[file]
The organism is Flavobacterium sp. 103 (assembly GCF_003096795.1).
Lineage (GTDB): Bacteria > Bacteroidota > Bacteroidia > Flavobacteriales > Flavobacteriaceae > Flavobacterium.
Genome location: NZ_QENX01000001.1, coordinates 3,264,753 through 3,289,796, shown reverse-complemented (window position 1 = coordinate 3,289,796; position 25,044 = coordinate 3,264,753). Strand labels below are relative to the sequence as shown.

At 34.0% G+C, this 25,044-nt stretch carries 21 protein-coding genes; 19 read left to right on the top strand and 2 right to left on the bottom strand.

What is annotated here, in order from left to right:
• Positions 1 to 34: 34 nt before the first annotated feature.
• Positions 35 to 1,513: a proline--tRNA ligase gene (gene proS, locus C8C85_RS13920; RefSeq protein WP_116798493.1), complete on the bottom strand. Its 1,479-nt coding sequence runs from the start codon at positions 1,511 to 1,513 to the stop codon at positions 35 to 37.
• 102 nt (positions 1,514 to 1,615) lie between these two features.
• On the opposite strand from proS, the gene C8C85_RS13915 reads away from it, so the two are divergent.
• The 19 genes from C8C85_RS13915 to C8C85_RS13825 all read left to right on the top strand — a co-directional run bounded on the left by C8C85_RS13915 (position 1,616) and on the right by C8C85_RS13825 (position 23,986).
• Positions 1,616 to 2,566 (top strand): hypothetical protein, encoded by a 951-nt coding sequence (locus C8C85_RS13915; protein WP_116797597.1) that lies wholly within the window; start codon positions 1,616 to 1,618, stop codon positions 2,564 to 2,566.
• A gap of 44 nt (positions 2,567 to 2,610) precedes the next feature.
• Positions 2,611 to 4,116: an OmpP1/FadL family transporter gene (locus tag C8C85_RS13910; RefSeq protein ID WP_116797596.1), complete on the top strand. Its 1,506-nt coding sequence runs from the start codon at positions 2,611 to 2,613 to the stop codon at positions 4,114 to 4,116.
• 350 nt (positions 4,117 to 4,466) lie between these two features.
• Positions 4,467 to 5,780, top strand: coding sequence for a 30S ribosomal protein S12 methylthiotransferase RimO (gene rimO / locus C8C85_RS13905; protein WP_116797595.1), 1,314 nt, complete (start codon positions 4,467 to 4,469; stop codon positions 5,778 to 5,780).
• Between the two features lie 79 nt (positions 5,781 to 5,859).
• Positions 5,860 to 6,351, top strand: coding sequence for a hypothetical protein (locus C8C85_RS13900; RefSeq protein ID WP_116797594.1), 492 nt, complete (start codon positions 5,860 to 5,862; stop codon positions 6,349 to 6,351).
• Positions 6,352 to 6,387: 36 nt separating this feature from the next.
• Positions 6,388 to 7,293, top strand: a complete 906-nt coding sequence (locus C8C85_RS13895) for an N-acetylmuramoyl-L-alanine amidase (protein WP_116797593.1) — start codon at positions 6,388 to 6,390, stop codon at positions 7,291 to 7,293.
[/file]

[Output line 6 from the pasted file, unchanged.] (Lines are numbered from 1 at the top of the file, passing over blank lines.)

• Positions 1 to 34: 34 nt before the first annotated feature.